The researchers found that a higher risk of developing a glioma among those who used their cell phones for 10 years or more. They also had a much smaller risk of developing a meningioma, or benign tumor.
Even with these potential increased risks, the incidence of brain tumors is fairly rare. "Brain tumor incidence rates have been flat to slightly declining over the last 20 years," Brawley said. "That's not consistent with brain tumors being caused by cell phones."
"We know that cell phones kill people through accidents at a far higher rate than they would ever kill people due to brain tumors," he added.
"There were suggestions of an increased risk of glioma in long-term mobile phone users with high radio frequency exposure and of similar, but apparently much smaller, increases in meningioma risk. The uncertainty of these results requires that they be replicated before a causal interpretation can be made," the study authors concluded.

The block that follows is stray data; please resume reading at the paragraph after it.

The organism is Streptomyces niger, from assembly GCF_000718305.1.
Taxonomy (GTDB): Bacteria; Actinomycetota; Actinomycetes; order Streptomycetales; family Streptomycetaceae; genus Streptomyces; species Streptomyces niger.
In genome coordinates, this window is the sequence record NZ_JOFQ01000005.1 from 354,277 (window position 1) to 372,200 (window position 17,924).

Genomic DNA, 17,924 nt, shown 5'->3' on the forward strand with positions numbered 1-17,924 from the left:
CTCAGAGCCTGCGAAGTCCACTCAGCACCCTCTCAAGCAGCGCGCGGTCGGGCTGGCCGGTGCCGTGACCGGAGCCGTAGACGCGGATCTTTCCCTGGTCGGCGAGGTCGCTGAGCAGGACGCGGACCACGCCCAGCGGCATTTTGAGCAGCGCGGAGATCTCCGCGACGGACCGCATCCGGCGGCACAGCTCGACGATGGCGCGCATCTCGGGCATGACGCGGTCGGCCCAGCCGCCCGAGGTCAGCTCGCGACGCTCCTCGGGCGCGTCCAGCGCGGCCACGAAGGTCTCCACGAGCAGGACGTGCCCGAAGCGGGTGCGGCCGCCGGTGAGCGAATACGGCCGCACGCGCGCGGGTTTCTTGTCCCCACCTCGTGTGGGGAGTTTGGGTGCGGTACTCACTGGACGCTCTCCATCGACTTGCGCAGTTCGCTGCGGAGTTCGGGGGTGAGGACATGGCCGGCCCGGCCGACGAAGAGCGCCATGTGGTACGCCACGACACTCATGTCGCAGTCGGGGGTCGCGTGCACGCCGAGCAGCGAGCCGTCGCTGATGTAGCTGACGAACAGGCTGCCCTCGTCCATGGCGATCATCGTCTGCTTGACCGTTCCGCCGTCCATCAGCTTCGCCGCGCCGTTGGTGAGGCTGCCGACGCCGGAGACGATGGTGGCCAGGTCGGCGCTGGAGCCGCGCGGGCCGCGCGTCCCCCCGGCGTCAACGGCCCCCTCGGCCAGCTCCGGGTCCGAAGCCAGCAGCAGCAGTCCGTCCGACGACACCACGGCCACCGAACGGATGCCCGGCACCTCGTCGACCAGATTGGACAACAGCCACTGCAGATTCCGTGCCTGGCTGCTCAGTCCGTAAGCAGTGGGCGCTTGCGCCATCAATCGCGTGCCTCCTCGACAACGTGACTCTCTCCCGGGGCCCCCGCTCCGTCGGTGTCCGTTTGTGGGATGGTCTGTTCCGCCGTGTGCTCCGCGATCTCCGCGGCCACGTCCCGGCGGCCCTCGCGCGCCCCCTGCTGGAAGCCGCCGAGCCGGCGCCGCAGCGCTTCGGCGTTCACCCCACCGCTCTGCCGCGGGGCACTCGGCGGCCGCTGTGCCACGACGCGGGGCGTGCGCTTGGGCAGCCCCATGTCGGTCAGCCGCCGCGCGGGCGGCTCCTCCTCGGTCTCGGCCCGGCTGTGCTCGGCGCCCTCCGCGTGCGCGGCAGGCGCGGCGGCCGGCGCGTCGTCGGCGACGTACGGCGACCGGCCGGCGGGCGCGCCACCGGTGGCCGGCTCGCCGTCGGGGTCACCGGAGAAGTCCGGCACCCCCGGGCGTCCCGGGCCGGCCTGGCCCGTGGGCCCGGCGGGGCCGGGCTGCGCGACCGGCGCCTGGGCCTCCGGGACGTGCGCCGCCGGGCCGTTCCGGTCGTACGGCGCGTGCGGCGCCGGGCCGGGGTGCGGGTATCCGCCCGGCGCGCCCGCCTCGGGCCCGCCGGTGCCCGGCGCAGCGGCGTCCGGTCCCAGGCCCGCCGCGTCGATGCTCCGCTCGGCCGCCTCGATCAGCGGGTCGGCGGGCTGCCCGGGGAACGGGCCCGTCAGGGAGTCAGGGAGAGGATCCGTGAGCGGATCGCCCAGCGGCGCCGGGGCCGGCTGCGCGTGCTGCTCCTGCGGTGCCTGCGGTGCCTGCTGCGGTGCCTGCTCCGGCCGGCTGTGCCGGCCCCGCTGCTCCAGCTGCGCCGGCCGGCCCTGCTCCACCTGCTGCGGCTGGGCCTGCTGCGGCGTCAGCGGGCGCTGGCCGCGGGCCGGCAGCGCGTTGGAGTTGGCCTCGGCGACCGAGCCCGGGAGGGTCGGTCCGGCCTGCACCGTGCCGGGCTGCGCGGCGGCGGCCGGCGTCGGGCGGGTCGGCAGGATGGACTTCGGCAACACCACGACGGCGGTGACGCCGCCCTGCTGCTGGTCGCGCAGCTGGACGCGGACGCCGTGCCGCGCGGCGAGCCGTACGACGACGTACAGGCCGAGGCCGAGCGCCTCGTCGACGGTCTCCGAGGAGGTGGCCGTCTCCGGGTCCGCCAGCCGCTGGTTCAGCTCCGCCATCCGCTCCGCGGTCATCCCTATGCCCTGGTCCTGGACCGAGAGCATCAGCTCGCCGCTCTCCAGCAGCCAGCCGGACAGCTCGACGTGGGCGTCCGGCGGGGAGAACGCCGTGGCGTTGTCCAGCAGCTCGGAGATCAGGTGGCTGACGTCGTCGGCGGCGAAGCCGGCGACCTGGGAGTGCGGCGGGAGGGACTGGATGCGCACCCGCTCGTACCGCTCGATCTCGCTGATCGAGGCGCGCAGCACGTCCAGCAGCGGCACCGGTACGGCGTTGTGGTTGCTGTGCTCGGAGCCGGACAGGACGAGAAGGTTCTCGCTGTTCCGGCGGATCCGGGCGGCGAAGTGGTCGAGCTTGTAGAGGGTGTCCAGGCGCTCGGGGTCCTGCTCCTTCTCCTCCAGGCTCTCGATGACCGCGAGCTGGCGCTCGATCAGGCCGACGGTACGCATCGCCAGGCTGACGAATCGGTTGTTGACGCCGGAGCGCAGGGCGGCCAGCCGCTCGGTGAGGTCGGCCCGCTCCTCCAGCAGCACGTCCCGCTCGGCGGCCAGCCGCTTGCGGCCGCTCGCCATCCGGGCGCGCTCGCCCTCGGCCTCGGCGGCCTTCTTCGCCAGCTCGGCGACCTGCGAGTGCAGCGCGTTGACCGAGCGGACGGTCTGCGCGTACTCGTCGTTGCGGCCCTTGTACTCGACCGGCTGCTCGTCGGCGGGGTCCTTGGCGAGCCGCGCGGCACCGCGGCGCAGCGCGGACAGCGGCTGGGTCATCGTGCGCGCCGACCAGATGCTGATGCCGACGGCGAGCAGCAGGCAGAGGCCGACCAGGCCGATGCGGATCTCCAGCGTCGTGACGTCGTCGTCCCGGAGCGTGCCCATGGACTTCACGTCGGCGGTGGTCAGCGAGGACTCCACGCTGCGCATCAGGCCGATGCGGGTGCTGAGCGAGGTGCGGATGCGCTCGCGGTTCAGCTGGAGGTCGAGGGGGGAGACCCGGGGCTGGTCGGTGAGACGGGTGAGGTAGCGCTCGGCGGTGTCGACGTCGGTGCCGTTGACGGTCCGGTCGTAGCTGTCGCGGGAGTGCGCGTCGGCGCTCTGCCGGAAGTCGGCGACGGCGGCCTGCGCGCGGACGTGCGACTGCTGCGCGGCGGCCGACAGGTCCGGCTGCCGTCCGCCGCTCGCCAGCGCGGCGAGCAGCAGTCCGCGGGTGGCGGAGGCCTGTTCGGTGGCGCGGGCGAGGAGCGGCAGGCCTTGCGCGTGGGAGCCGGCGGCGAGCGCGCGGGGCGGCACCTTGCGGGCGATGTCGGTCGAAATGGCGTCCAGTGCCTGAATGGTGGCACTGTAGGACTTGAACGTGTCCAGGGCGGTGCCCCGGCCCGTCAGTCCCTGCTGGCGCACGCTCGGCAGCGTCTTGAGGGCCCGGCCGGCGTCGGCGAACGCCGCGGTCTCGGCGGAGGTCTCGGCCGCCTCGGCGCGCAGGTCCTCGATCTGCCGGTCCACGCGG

John Walls, vice president for public affairs for CTIA-The Wireless Association, said that "the peer-reviewed scientific evidence has overwhelmingly indicated that wireless devices, within the limits established by the FCC [Federal Communications Commission], do not pose a public health risk or cause any adverse health effects."
In a companion study in the same issue of the journal, the same group of researchers looked at the effect of levels of radio frequency on the risk of developing brain tumors. They concluded that "while amount and duration of use are important determinants of radio frequency dose in the brain, their impact can be substantially modified by communication system, frequency band and location in the brain."
"It is important to take these into account in analysis of risk of brain tumors from radio frequency exposure from mobile phones," they added.
Dr. Ezriel R. Kornel, a brain and spine surgeon at Northern Westchester Hospital Center in Mount Kisco
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